Bryan Adams

A & M Records, 1984

REVIEW BY: Christopher Thelen


For each and every musician who becomes a superstar, there is that one moment or one album where their future becomes crystal clear. For Canadian rocker Bryan Adams, that moment was his fourth album Reckless, released in 1984.

Sure, Adams had experienced some minor success with such songs as "This Time" and "Cuts Like A Knife". But his undeniable charm, his knack of writing pop-driven hits and his capitalization on the music video all equalled one thing: superstar. Even today, 14 years after this album was released, it still is a lot of fun to listen to.

While many of these songs were overplayed in their heyday (MTV had a particular affinity towards "Heaven," which was my least favorite of the singles), once you've had a chance to step back and listen to them in the context of this album, everything seems to fall right into place. From the opening power chords of "One Night Love Affair," Adams proves that he's firing on all cylinders musically, and with only one or two exceptions, the entire trip is a smooth one.

Two songs from Reckless may now be noteworthy because of their appearance on the 1988 disc my_heart_sings_the_harmony_web_ad_alt_250 Live! Live! Live! (which we reviewed here some time ago), "She's Only Happy When She's Dancin'" and "Kids Wanna Rock". Of the two, the latter track stands out for its energy level, while "She's Only Happy..." just doesn't seem to hold the power as well. Still, it's not a bad track, just not one that I would have selected as one to remember years down the line.

Then, there are the singles. "Heaven," in retrospect, isn't that bad of a ballad, but when I was force-fed the song every fifteen friggin' minutes, it got real old, real quick. (One version of the video, the one where Adams was playing to an audience of TV sets, seemed a little too artsy-fartsy for me as a 14-year-old.) The first singles, "Run To You" and "Somebody," are still a lot of fun to listen to, as is the mega-hit "Summer Of '69". (To this day, I honestly can't believe that the censors at MTV and radio stations let a line like "Me and my baby in '69" by. Think about it for a minute.) However, one song that has been lost in the mix over time was "It's Only Love," a duet with Tina Turner (whose fates had turned for the better around the same time). This proves to be an excellent track, and the pairing of Adams and Turner sounds quite natural.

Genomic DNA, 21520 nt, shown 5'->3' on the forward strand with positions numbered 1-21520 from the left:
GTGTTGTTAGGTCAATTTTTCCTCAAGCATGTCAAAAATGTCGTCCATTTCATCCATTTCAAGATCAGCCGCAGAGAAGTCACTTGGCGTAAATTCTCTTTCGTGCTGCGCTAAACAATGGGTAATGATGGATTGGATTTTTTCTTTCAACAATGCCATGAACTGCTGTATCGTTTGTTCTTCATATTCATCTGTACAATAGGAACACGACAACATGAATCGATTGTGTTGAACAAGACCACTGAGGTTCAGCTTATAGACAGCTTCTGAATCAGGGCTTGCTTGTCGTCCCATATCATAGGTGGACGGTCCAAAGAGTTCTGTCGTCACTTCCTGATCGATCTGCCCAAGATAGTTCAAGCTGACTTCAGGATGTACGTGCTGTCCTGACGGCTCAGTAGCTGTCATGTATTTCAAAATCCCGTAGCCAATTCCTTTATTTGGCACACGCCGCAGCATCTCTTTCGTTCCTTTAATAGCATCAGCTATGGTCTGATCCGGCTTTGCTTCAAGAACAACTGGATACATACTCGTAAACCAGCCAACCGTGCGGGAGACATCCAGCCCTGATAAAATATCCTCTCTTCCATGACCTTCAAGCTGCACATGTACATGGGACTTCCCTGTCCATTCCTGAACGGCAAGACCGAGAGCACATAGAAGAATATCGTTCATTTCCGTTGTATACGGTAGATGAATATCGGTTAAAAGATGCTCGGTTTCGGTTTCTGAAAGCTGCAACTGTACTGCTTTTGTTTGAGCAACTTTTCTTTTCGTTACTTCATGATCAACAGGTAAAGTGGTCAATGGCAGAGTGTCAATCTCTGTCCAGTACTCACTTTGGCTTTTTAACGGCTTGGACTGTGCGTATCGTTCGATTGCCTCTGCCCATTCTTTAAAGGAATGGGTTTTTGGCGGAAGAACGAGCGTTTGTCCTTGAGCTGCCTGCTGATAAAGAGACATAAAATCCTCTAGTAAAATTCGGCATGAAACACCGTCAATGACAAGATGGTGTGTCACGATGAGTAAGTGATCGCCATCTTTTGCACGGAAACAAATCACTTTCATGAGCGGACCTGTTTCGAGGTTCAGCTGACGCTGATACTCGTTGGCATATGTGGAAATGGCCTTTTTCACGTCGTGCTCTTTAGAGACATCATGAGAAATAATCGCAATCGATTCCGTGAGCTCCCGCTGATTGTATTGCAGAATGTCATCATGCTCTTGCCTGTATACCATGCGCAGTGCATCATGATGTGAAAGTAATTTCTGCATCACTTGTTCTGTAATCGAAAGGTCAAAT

So, that leaves us with two tracks on Reckless: "Long Gone" and "Ain't Gonna Cry". While these aren't terrible efforts, there is a good reason why these songs never really caught people's attention or piqued radio's interest. Surprisingly, these are the only tracks that seem to show some level of their age.

Oh, sure, you could settle for picking up the best-of So Far, So Good, and leave off the "unmentionables". However, if you do that, I think you lose a lot of the impact that these songs really have. Listening to them with all the other songs that radio beat to death kind of takes away some of their impetus; it's almost like watering them down. Reckless, as an album, is a real experience, and it's one that is worth going through, even if that does mean sitting through a few songs that don't light your fire. (It's not that long of an album, for Crissakes.) I don't often pull Reckless out of the Pierce Memorial Archives, but when I do dust off my cassette, I have yet to not enjoy listening to it.

The drawback to this album, of course, was the question of how Adams would follow up his smash success. It could be argued that he's never quite approached that level of success (although the power of "Everything I Do (I Do It For You)" could blunt that argument), but it can't be argued that Reckless was the album that made Adams a household name. I also think it's his best effort to date.

Rating: A-

User Rating: Not Yet Rated



© 1998 Christopher Thelen and The Daily Vault. All rights reserved. Review or any portion may not be reproduced without written permission. Cover art is the intellectual property of A & M Records, and is used for informational purposes only.